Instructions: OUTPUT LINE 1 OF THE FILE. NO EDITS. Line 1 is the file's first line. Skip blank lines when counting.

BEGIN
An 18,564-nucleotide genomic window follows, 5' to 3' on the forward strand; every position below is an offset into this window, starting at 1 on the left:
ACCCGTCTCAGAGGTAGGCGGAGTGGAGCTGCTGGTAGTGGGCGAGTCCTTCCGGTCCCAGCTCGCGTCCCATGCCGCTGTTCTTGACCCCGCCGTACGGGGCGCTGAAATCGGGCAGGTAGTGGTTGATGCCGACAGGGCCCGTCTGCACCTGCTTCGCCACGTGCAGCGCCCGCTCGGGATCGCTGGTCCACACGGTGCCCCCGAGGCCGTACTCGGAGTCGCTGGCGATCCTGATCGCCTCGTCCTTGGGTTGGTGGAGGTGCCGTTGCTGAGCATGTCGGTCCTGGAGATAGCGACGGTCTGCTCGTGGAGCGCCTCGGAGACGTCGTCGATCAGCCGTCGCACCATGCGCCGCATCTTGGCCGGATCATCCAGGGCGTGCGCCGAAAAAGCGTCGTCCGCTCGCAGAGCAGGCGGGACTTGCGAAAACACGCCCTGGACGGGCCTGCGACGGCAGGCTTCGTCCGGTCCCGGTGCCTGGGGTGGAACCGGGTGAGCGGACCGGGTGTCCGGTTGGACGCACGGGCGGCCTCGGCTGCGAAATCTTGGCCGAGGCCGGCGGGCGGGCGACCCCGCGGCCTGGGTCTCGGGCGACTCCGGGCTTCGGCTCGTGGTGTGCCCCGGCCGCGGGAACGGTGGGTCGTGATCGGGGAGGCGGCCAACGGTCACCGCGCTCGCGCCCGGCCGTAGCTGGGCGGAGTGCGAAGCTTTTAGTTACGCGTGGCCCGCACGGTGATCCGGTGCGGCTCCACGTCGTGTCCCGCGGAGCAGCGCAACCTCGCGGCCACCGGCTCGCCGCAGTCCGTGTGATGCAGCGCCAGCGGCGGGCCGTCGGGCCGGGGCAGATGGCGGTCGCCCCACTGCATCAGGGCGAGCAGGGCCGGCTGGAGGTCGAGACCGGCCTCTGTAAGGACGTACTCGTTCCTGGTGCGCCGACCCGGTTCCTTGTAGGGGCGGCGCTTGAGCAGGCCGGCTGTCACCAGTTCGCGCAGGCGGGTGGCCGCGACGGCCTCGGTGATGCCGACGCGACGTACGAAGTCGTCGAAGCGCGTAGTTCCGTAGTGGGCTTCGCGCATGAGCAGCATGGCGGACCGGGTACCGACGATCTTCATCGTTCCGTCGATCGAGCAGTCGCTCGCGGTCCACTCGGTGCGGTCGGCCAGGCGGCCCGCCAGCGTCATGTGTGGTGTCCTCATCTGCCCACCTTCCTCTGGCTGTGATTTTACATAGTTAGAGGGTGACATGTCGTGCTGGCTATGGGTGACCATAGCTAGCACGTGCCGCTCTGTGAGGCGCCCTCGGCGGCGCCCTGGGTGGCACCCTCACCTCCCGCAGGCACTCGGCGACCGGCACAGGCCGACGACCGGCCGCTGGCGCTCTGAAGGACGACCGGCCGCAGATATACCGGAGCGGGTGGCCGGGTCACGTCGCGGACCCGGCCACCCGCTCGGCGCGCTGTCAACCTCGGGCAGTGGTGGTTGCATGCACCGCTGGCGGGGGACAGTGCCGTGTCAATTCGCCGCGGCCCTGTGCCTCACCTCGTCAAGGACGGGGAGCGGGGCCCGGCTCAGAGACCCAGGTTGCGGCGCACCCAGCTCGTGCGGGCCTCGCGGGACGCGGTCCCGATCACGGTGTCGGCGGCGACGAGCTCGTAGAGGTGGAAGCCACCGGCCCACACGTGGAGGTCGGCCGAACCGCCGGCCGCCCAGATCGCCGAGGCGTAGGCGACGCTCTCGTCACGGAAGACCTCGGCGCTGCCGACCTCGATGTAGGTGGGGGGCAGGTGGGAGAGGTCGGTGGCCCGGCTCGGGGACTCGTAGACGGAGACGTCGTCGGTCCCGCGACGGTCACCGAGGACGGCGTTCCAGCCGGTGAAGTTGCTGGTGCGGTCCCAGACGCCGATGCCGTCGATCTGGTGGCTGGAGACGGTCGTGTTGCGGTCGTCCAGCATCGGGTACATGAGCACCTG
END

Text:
An 18,564-nucleotide genomic window follows, 5' to 3' on the forward strand; every position below is an offset into this window, starting at 1 on the left: